Keep the following numbers in mind for the next time a public-sector union official starts lecturing you about social justice.
In Chicago, 85 percent of the roughly 400,000 public school students are either African-American or Latino. A similar percentage receives free or reduced-price meals, which means these students live at or near the poverty line: $27,214 for a family of three, in a typical case.
The average public-school teacher in Chicago earned almost triple that amount - $76,000 per year, according to the school district. In contract negotiations this year, Chicago Public Schools offered an average total pay increase of 16 percent over four years.
The Chicago Teachers Union, 26,000 strong, rejected the offer and went on strike Monday, sowing chaos among children and parents.
No one can say how long this walkout will last, but even if it ends tomorrow it has already harmed poor minority children, upon whose education the future of Chicago, and the country, depends.
I cannot describe the moral repugnance of this strike by aggrieved middle-class "professionals" against the aspiring poor. Well, I could describe it, but only by plagiarizing Chicago Mayor Rahm Emanuel's unprintable vocabulary.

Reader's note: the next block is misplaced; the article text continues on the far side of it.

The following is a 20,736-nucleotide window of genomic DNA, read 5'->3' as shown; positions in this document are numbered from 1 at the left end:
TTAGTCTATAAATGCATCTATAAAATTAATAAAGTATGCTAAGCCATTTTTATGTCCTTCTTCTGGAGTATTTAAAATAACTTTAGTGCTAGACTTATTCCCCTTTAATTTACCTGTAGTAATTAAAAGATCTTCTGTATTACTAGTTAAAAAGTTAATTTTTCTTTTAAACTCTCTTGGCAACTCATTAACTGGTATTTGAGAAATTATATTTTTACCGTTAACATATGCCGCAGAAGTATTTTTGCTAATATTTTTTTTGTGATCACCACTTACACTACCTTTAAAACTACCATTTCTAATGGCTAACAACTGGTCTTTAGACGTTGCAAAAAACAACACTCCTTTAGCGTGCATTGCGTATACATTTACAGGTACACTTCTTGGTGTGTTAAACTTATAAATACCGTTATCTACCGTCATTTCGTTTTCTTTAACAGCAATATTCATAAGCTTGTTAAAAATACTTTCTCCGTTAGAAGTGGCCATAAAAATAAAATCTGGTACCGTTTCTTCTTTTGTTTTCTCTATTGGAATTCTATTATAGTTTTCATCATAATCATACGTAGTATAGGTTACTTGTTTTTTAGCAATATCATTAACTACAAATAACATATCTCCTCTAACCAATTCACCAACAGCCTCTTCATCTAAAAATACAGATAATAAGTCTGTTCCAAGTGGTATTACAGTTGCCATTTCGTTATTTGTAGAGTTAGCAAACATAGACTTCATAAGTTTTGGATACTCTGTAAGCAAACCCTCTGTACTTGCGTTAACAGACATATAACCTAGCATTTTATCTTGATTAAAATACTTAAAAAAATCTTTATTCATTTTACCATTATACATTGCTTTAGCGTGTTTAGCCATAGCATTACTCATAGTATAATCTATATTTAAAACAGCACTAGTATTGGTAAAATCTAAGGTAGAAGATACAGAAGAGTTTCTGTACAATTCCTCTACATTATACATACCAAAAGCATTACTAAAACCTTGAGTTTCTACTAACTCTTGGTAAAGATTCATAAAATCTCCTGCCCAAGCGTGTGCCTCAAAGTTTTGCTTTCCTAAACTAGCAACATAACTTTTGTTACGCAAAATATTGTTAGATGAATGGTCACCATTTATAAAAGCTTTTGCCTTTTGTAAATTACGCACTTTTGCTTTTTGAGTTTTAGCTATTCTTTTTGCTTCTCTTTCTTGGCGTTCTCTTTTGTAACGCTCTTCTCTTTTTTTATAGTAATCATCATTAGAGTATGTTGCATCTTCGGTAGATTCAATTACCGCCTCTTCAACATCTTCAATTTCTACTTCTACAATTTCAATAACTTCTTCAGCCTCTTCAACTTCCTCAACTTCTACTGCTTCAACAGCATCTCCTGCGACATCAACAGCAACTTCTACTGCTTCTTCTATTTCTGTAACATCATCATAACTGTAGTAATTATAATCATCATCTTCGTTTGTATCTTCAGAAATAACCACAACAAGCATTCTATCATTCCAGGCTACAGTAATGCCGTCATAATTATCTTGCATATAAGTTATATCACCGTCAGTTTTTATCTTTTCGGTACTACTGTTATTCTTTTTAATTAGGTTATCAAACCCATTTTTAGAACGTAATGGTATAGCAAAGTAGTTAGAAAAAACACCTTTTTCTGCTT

So let's just say events in Chicago illustrate rather dramatically the contradictions between public-sector unionism and the efficient delivery of vital public services.
They also heighten the contradiction between the Democratic Party's need to show it can deliver sustainable good government and its dependence on public-sector unions for political funding and get-out-the-vote foot soldiers.
Common sense says there should be some link between compensation and job performance. But the very idea tends to make teachers unions recoil like Dracula confronted with a garlic clove.
And so the Chicago Teachers Union is picketing schools that graduate only 60 percent of their students and where fewer than 8 percent of 11th-graders met all four college readiness benchmarks on 2011 state tests, according to the school system.
To his credit, Emanuel decided to shake things up when he took office last year, even if it meant tangling with the teachers union. He rescinded an unaffordable pay increase and called for a 90-minute extension of the school day, which, at six hours, was one of the shortest in the nation.
That infuriated the teachers union; a truce was reached when Emanuel agreed to rehire laid-off teachers to handle the extra workload.